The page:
Best Warehouse and Inventory Practices

Paul Veloso, the DOW Electronics Warehouse Manager, is this week’s guest blogger, sharing his tips on how to better manage your warehouse so inventory can be easily maintained.

Inventory discrepancies and maintaining your warehouse can be a major headache, and keeping it all in order is easier said than done.  When inventories are inaccurate, it becomes difficult to pull and expedite orders, and can be very frustrating to locate items in a large, unorganized warehouse.  But, is it possible?  Yes!  It requires focus, attention to detail and organization, but you can save yourself the headache by following these tips to organizing your warehouse and inventory and minimizing issues within your stockroom.

Quality Begins at Receiving

From the moment the product arrives in your warehouse, your inventory can be disrupted if the product is received incorrectly and it is not caught by the receiving team. When receiving product, it is extremely important that it be thoroughly inspected and verified: Is it the correct product? Is it the correct quantity? Find the packing slip that came with the shipment and compare it to your paperwork to ensure what was ordered is exactly what you received. Additionally, the product should be inspected for damages. If damages are not caught and you accept the shipment, you now have damaged inventory sitting in your warehouse that may be difficult to sell. Once you have verified that your product was properly received, you are ready to add it to your inventory.

Proper Storage and Labeling

Now that your product is received and it is now part of your inventory, you are ready to store it. Properly storing your merchandise will aid in the daily tracking and maintenance of your inventory. Depending on the quantity of product to be put away, you may only purchased enough to fulfill your current orders, or you may have a large quantity that will require an overstock location. If the product is going directly into the pull location, make sure that the location is properly marked. If you stock several items that are similar in appearance and in part number, you may want to consider keeping them separate to avoid pulling errors. If using an overstock location, make sure the product is properly palletized and wrapped. The pallet should be labeled with the product identification and the quantity that is on the pallet. The quantity and part number on the label should be verified by two or three people to ensure all the information is correct. Incorrect label information can affect accurate inventory accountability. If there are several pallets of the same product, ensure they are all stored together rather than spread out throughout the warehouse. If some of the product is removed from an overstock pallet to replenish a pull location, a new pallet label with the new quantity should replace the current label. Properly stored and labeled product can make a world of difference when it comes to keeping track of your inventory. Embrace the label; it is your friend.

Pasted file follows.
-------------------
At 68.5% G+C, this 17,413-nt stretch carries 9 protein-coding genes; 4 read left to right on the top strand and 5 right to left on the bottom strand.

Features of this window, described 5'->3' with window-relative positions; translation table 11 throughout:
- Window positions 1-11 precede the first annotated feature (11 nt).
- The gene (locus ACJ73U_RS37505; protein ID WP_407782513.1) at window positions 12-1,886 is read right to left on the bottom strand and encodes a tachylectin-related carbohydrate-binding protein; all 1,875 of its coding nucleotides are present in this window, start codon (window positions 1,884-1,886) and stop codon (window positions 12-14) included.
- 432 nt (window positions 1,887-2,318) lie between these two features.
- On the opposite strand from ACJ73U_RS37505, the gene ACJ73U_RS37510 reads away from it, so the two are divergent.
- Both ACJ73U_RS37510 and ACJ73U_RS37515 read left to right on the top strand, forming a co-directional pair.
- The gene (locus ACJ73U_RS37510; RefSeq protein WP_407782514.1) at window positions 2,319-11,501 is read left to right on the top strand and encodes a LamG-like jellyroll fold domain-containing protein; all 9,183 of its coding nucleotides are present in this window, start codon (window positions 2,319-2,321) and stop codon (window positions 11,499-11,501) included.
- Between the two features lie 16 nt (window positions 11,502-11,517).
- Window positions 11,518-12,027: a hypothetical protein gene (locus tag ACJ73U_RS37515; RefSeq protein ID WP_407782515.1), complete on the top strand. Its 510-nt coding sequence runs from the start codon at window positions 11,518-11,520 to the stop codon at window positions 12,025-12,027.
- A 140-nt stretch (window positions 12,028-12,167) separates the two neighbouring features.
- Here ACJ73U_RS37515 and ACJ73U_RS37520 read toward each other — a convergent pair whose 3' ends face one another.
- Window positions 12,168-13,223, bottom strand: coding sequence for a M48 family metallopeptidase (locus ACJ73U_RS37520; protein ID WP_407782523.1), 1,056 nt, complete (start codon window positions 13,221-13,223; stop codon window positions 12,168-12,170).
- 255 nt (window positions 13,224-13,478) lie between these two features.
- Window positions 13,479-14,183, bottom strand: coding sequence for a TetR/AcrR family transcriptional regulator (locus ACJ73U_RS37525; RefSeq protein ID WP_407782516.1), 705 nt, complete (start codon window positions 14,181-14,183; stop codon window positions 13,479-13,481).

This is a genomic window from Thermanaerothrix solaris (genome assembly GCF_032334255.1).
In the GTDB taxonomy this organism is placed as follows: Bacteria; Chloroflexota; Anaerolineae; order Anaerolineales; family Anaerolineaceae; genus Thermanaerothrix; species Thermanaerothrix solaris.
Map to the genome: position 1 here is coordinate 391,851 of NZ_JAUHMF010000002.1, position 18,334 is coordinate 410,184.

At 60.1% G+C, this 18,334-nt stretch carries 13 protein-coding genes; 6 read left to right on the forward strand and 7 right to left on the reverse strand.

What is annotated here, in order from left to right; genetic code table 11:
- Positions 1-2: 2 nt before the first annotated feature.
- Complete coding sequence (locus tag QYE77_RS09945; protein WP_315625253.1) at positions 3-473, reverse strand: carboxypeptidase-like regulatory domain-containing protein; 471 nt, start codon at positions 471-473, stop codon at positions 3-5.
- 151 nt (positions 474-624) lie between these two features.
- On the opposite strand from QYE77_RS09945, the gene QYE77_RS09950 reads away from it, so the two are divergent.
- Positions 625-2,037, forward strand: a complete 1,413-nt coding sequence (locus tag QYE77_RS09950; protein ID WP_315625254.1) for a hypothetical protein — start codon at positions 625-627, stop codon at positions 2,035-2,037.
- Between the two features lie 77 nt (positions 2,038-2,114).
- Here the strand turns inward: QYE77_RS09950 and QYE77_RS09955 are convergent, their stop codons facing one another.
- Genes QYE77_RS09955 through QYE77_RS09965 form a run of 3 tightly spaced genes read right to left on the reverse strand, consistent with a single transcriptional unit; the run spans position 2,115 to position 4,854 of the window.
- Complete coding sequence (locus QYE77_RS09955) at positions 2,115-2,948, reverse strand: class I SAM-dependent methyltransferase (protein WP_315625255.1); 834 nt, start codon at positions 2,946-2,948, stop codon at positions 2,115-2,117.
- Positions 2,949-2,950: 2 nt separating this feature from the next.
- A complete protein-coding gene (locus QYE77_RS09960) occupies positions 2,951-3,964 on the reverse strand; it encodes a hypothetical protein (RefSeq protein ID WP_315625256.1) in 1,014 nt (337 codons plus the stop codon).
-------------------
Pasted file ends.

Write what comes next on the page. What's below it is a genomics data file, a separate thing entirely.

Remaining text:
Pulling and Checking Orders

One of the greatest causes of inventory discrepancies is improper pulling and failing to catch the error. The order picker should be focused on the task to ensure the correct item is pulled. It only takes a few extra seconds to double-check a part number and a description. It is also imperative that any order pulled be verified by someone other than the order picker. If available, allow several persons to confirm that the order was pulled correctly. This will help avoid errors from going out the door and in turn will avoid discrepancies in your inventory.

Cycle Counting

A counting schedule or cycle is very important to keep you aware and informed of any issues with your inventory levels. Your warehouse team will also be more productive with cycle counting because the location of items in inventory will be more accurate. A lot of misplaced inventory is caught and resolved during cycle counts and therefore less time will be spent trying to locate these items during order picking.

Inventory control is a tedious but important part of any successful business. Many departments and personnel are involved, and the warehouse team is no exception. Take a few extra minutes to double-check and verify everything from receiving to pulling and shipping. These few minutes can save hours of labor spent on tracking your inventory, correcting warehouse discrepancies and will save you a few bucks on aspirin.

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1 Comment

  1. Following the principles of good inventory practices can actually improve more than your facility’s data gathering procedures. By properly integrating these standards into your business protocols, you end up streamlining the main processes of your facility’s daily workflow.

    Reply

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